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Category B

Roy Williams
Tricycle Theatre, Kilburn
(2009)

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The first play in the Tricycle's Not Black & White Season is a rollicking thriller set in a tough remand prison where the rule of the jungle takes precedence over basic legal principles.

Roy Williams focuses his attention on two characters, each of whom is a representative of their respective groups. With real spirit, Sharon Duncan-Brewster plays Angela, a female warder who is as tough as the men on both sides of the bars. She certainly gives the concept of a working mother a completely new perspective cussing, joshing and flirting with both colleagues and inmates.

Her oppo amongst the prisoners is a far more complex character, the equally good Karl Collins as Errol. He is the prison's intellectual but at the same time has a record of violent crime as long as his arm and the kind of wired personality that suggests schizophrenic tendencies at the very least.

The plot may seem familiar, but primarily because there are only so many things that one can do behind bars and everybody has seen The Shawshank Redemption, Porridge, The Italian Job, Chicago and - dare one suggest it? - Bad Girls.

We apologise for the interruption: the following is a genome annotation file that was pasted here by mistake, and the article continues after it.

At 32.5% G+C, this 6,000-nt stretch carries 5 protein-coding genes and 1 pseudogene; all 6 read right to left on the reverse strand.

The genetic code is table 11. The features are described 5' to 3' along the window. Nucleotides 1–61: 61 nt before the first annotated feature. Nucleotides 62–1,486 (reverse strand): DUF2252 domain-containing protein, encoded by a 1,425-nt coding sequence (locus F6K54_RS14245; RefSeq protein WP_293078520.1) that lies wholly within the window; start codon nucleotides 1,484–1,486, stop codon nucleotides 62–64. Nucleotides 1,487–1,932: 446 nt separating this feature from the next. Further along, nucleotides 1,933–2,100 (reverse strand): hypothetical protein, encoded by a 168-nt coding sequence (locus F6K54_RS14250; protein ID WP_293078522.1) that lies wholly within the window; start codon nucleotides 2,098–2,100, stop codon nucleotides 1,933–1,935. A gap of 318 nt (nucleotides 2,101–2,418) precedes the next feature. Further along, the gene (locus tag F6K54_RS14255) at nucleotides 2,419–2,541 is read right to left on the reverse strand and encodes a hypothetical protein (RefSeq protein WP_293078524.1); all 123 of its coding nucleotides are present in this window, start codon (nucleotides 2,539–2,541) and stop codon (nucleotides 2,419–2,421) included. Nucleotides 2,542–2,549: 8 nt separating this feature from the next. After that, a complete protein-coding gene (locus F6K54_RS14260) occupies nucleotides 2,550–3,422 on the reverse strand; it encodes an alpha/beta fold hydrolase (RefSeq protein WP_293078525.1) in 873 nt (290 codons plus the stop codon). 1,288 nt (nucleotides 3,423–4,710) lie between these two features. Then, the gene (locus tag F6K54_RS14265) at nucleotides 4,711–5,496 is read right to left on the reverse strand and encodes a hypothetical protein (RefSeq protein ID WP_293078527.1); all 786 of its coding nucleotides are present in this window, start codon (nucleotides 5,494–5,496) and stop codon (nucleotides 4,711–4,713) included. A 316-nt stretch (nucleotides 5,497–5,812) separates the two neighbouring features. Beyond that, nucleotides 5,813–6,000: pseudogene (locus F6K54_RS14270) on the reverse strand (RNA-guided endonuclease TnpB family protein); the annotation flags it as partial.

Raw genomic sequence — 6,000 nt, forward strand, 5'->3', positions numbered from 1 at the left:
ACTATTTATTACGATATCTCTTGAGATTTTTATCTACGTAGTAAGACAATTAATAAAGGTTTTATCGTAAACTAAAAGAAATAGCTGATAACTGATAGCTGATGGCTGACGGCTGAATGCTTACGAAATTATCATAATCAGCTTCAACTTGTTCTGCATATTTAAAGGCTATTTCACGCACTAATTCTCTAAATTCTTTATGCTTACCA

The wing is ruled not by Angela and her cronies, lover Andy (Robert Whitelock) and idealistic new boy David (Kobna Holdbrook-Smith), but the dangerously quiet, heavily-muscled Saul.

Jimmy Akingbola plays a Godfather figure having a bit of a struggle as result of the recession. With the assistance of his lively and often very funny sidekick Abhin Galeya's Riz, this hard nut distributes favours, drugs and even rents out mobile phones. He also delivers his own brand of justice, which is anything but.

The one man that he leaves to his own devices is Errol, who after eight years has become a kind of institution. He has his own problems, first with Chandra (Jaye Griffiths), a woman whom he can neither love nor leave, and then her son young Rio, an unconvicted rapist whose brand of toughness is little league in this company.

In theory prisons like this one, ironically dubbed as the Thamesgate Hilton, should only be used for remand custody i.e. for just a few weeks at the time. In fact, some prisoners apparently serve the whole of their sentences in such institutions, which is uncomfortable for all concerned. The consequence is frustration all round.

While Williams clearly sets out to entertain and, with the assistance of director Paulette Randall and a talented nine-strong cast, does so, one suspects that he is more interested in delivering some harsh messages about drugs, racism and overcrowding in prisons today.

By the end, Category B has pretty much everything: sex, crime, death and some rich comedy. It may all be a bit melodramatic, but this play will pack in audiences and whet the appetite for its companions, written by Kwame Kwei-Armah and Bola Agbaje, in what should be a very exciting autumn season at the Tricycle.

Playing until 19 December

Reviewer: Philip Fisher